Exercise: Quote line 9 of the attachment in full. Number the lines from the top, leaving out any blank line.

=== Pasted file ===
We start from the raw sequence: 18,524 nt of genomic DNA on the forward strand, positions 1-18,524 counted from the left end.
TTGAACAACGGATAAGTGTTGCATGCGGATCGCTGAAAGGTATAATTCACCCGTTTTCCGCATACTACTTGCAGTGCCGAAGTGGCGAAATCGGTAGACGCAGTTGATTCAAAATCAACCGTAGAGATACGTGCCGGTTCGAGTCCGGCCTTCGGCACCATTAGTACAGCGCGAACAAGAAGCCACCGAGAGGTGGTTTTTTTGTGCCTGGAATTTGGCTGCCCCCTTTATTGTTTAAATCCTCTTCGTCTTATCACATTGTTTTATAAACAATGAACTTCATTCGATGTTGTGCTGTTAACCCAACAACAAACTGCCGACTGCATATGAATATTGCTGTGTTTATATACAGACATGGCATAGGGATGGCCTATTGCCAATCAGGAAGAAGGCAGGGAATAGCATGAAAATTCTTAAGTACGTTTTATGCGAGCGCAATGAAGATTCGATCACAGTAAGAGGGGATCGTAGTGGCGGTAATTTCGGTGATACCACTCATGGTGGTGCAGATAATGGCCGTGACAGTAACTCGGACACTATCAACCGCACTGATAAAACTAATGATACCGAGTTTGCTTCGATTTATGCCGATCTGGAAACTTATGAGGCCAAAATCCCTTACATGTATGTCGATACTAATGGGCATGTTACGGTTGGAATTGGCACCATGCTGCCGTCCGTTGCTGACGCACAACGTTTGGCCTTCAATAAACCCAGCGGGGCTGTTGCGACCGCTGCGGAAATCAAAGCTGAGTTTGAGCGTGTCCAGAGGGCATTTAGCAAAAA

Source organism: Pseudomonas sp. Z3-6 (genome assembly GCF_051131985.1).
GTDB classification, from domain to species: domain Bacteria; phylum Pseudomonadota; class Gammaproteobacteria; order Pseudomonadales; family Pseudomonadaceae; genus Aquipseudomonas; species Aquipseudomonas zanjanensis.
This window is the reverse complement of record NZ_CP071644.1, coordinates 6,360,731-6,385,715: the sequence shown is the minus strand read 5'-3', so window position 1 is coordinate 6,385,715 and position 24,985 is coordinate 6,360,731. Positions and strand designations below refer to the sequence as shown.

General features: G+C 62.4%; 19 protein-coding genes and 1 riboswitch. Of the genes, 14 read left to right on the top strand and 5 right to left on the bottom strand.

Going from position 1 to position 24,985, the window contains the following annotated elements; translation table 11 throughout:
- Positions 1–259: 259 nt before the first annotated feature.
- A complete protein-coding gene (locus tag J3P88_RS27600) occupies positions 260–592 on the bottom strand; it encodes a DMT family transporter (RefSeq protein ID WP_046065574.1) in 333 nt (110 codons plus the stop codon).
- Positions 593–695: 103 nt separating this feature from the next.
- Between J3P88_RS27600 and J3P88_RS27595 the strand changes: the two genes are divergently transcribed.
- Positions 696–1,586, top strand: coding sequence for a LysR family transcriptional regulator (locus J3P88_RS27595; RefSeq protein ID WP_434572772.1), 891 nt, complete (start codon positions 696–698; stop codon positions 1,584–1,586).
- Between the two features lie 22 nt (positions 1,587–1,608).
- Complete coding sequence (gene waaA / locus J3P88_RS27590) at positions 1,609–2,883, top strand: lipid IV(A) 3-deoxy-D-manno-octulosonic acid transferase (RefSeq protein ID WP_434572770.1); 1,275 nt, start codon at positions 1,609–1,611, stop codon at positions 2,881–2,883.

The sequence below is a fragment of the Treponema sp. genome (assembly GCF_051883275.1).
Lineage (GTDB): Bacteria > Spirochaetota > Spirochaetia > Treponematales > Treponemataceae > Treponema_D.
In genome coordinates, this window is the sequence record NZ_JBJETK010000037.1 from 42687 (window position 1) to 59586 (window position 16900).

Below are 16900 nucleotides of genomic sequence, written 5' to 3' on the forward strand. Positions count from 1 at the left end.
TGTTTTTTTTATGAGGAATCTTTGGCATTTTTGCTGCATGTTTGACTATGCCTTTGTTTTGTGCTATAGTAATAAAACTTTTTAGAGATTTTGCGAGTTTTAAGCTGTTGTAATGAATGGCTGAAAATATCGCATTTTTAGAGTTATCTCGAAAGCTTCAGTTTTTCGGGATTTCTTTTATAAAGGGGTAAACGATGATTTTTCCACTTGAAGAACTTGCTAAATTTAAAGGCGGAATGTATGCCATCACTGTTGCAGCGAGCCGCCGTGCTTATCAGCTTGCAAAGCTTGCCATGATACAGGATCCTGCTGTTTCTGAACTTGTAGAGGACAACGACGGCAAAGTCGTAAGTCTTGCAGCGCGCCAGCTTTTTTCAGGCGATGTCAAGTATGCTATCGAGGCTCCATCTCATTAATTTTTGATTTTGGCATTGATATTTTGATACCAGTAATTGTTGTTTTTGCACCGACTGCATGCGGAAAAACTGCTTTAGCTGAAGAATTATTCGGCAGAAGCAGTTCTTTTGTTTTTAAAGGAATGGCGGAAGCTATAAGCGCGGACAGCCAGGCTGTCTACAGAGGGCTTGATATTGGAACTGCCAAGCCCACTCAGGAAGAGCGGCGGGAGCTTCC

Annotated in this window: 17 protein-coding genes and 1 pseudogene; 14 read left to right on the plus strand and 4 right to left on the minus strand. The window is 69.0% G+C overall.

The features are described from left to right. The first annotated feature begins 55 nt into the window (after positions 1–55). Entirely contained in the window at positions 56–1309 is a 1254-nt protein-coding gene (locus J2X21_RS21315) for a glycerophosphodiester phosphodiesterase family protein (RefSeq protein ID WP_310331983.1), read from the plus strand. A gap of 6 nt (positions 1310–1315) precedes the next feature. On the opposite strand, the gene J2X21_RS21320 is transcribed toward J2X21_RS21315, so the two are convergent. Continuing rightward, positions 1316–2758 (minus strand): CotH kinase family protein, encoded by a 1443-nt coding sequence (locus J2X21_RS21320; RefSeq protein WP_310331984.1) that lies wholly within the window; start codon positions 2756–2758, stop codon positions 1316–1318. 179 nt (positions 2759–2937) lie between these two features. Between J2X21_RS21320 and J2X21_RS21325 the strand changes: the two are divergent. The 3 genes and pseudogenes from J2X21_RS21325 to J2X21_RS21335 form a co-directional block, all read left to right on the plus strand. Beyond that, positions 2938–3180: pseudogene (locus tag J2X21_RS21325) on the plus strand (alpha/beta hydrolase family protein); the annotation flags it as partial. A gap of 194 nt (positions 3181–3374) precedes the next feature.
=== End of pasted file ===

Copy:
- A complete protein-coding gene (locus tag J3P88_RS27600) occupies positions 260–592 on the bottom strand; it encodes a DMT family transporter (RefSeq protein ID WP_046065574.1) in 333 nt (110 codons plus the stop codon).